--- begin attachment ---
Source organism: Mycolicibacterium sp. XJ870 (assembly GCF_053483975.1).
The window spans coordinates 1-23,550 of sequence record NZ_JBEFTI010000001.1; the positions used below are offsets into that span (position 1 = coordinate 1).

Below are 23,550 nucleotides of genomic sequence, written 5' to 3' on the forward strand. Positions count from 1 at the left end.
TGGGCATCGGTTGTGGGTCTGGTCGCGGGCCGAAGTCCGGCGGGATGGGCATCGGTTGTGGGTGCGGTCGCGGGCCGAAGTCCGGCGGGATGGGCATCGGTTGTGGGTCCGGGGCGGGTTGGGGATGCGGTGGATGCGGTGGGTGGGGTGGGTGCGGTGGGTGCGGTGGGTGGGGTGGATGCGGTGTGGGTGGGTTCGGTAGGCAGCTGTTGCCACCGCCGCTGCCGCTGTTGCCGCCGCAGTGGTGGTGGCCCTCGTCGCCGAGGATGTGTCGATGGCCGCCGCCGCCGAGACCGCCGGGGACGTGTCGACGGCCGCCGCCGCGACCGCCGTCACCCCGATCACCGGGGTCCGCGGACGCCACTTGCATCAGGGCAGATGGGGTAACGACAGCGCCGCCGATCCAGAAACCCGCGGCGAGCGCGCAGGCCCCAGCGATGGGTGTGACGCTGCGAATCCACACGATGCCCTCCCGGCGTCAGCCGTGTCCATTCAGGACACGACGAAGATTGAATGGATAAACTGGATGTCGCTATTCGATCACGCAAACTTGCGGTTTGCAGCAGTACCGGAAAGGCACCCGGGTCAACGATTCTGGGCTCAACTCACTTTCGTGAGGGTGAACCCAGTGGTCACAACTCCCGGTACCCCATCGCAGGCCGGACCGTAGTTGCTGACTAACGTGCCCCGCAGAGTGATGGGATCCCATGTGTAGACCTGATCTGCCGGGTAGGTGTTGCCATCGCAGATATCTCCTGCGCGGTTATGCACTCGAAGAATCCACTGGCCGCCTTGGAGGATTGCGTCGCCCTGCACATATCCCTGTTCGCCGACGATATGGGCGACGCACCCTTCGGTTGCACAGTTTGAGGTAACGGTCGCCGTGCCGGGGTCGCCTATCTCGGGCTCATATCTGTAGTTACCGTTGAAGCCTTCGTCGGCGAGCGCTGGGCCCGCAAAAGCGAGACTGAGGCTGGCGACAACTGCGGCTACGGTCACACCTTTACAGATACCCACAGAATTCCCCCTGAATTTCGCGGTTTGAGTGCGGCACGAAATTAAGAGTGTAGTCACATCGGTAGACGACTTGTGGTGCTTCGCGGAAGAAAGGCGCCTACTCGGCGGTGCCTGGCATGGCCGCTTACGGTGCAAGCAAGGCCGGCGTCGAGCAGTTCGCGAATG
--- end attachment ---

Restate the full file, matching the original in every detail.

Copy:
Source organism: Mycolicibacterium sp. XJ870 (assembly GCF_053483975.1).
The window spans coordinates 1-23,550 of sequence record NZ_JBEFTI010000001.1; the positions used below are offsets into that span (position 1 = coordinate 1).

Below are 23,550 nucleotides of genomic sequence, written 5' to 3' on the forward strand. Positions count from 1 at the left end.
TGGGCATCGGTTGTGGGTCTGGTCGCGGGCCGAAGTCCGGCGGGATGGGCATCGGTTGTGGGTGCGGTCGCGGGCCGAAGTCCGGCGGGATGGGCATCGGTTGTGGGTCCGGGGCGGGTTGGGGATGCGGTGGATGCGGTGGGTGGGGTGGGTGCGGTGGGTGCGGTGGGTGGGGTGGATGCGGTGTGGGTGGGTTCGGTAGGCAGCTGTTGCCACCGCCGCTGCCGCTGTTGCCGCCGCAGTGGTGGTGGCCCTCGTCGCCGAGGATGTGTCGATGGCCGCCGCCGCCGAGACCGCCGGGGACGTGTCGACGGCCGCCGCCGCGACCGCCGTCACCCCGATCACCGGGGTCCGCGGACGCCACTTGCATCAGGGCAGATGGGGTAACGACAGCGCCGCCGATCCAGAAACCCGCGGCGAGCGCGCAGGCCCCAGCGATGGGTGTGACGCTGCGAATCCACACGATGCCCTCCCGGCGTCAGCCGTGTCCATTCAGGACACGACGAAGATTGAATGGATAAACTGGATGTCGCTATTCGATCACGCAAACTTGCGGTTTGCAGCAGTACCGGAAAGGCACCCGGGTCAACGATTCTGGGCTCAACTCACTTTCGTGAGGGTGAACCCAGTGGTCACAACTCCCGGTACCCCATCGCAGGCCGGACCGTAGTTGCTGACTAACGTGCCCCGCAGAGTGATGGGATCCCATGTGTAGACCTGATCTGCCGGGTAGGTGTTGCCATCGCAGATATCTCCTGCGCGGTTATGCACTCGAAGAATCCACTGGCCGCCTTGGAGGATTGCGTCGCCCTGCACATATCCCTGTTCGCCGACGATATGGGCGACGCACCCTTCGGTTGCACAGTTTGAGGTAACGGTCGCCGTGCCGGGGTCGCCTATCTCGGGCTCATATCTGTAGTTACCGTTGAAGCCTTCGTCGGCGAGCGCTGGGCCCGCAAAAGCGAGACTGAGGCTGGCGACAACTGCGGCTACGGTCACACCTTTACAGATACCCACAGAATTCCCCCTGAATTTCGCGGTTTGAGTGCGGCACGAAATTAAGAGTGTAGTCACATCGGTAGACGACTTGTGGTGCTTCGCGGAAGAAAGGCGCCTACTCGGCGGTGCCTGGCATGGCCGCTTACGGTGCAAGCAAGGCCGGCGTCGAGCAGTTCGCGAATG